For today, just another short extract from my upcoming book – regarding one of the chief concerns of this website . . .
The attitude became prevalent during the 1960s that the ‘problem’ with the Catholic Church was that it was too closed-off or even hostile to modernity in all its tolerance, diversity and pluralism.
It was held that the Church had developed a ‘fortress mentality’ in recent centuries: like a castle under siege against the bounding waves of reformation and revolution. Many claimed it was high-time to recognise that modernity had been right all along in its enlightened, upbeat and liberal regard to humanity.
And it was maintained that all was needed was greater optimism, freedom and trust that people could find their own way now – if only they could be set free from ‘unnecessary legalism’.
Thus, many deemed it necessary that the Church abrogate its antiquated ‘medieval prattle’ regarding such ‘unedifying matters’ as Original Sin, Satan and the frightening reality of hell.
Yes, such attitudes became prominent nearly everywhere in the 1960s.
And Father Malachi Martin is right: a ‘strange euphoria’ seemed to grip the Church at that time – as indeed it did everywhere else during the epoch.
And when people are gripped by wild optimism about human nature – that is, by denial of the Fall – certain consequences naturally follow.
For such people see little danger in liberal emancipation from ‘useless’ old conventions, laws and taboos. Because those conventions, laws and taboos were forged in an altogether different context from bright, Enlightenment optimism.
This is to say, they were forged in a world which still comprehended Original Sin and the dark, fallen nature of the human heart.
And a world which still apprehends Original Sin is a world which can still appreciate the need for the safeguards provided by the wisdom of tradition. But liberal euphoria no longer comprehends such things at all.
Yes, excessive optimism is key to understanding the 1960s reforms – and excessive arrogance, as well.
Because for two thousand years, Christian saints and geniuses beheld Original Sin working in the dark recesses of the human heart. They recognised that Satan and legions of evil were at work in the world. They recognised temptation.
From all this, Christian tradition forged effective guardrails, preventatives and warnings.
But then came ‘the spring of 1968’ and people ‘knew better’ now.
And ‘knowing better’, they no longer required ‘outmoded, antediluvian’ safeguards like frequent Mass and confession of sin. They no longer needed to be warned about perdition. They no longer needed the manifold Catholic prayers and devotions which preserved the human heart against corruption.
And so it became ‘obligatory’ to abandon not only the ‘outdated’ traditional mentality of sin – but also to eradicate that ‘seige’ mentality, which had long separated the Church from the world.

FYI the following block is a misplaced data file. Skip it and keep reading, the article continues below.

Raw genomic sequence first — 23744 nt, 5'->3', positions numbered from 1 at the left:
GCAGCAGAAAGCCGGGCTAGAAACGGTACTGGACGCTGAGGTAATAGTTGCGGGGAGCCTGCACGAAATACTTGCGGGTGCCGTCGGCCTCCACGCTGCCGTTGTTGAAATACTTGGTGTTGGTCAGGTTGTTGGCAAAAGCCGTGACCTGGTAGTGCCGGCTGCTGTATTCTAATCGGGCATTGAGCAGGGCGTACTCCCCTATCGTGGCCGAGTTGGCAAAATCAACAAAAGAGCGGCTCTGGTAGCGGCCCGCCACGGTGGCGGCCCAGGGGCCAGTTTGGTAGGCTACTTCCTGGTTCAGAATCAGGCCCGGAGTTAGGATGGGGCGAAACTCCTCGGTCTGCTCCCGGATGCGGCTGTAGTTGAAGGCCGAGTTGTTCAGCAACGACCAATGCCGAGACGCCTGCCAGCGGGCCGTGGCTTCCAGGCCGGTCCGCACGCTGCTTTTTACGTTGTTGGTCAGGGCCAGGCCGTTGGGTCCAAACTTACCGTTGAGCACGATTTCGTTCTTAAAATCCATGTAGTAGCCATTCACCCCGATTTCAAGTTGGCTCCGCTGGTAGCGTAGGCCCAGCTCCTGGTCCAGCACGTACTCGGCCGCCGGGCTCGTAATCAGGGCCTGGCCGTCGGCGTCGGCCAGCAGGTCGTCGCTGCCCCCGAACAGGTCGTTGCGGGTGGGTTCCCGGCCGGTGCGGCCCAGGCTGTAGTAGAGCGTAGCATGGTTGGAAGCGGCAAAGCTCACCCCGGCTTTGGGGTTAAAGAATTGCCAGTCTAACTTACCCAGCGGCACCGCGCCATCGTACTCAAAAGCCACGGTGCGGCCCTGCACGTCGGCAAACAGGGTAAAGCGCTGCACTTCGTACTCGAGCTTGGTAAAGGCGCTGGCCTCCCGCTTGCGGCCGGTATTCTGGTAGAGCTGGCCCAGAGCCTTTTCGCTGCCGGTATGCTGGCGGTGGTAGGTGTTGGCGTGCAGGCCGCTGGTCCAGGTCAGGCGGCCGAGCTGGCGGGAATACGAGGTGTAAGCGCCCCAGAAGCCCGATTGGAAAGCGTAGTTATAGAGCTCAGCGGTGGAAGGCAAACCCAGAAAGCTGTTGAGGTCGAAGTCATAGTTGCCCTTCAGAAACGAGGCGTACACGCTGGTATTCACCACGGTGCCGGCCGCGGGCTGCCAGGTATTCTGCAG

At least, many people took Bl. John XXIII’s aggiornamento – Italian meaning literally ‘bringing up to date’ – to indicate such a course.
What this meant in practice was that the Church should be rather less like Herself and rather more like the other modern institutions.
This attitude was, for example, clearly noticeable in regard to Protestantism. For example, bitter conflict raged in the Council around the matter of the Blessed Virgin. Karl Rahner led something of a crusade against traditional emphasis of Our Lady at the Council – for the very reason that such emphasis would prove unpopular with Protestants.
And so from the Council onwards, devotion to Our Lady has been frequently scorned for reasons of ‘ecumenical sensitivity.’ And Rahner’s initiative was only the beginning of numerous similar impulses that followed in the years to come.
However, this is but a single instance of how the Sixties’ Catholic Church ‘protestantised’ Herself in order to diminish the gap between the reformed denominations and Her own tradition. When the new Mass was devised, very obvious Protestant additions and concessions were inserted in the Mass.
For example, the doxology ‘For Thine is the Kingdom, the Power and the Glory’ was added to the Pater Noster, following the Anglicans. And clearly, the new orientation of the Priest facing the people and speaking in the vernacular was far closer to an Anglican service than it was to the Catholic practice of centuries.
It is not without reason, then, that Joseph Ratzinger, the man who became Benedict XVI, has expressed concern, lest the Catholic Church become a clone of Protestantism.
But it is not only in regards to Protestantism that liberal Catholicism has aspired to become a clone.
Clearly, there has been a great liberal ambition that the Church further clone the likes of secular institutions as well: more democratic, more decentralised, more popularist and decidedly less hierarchical.
Hans Küng has even opined, for example, that the Church might emulate England’s so-called ‘glorious revolution’ of 1688 whereby the (Catholic) king of England, James II, was deposed in favour of parliamentary democracy and an anti-Catholic constitutional monarch. Küng has indicated that thereby the Pope might be retained as a mere figurehead in the Church, the way the English monarch is a figurehead today.
Not everyone is as radical as Küng – although many are (whether they say so openly or not).
Still, a clear ambition is at work in the world to remake the Church into yet another manifestation of Secular Materialism.
Foreword for Monarchy by Roger Buck
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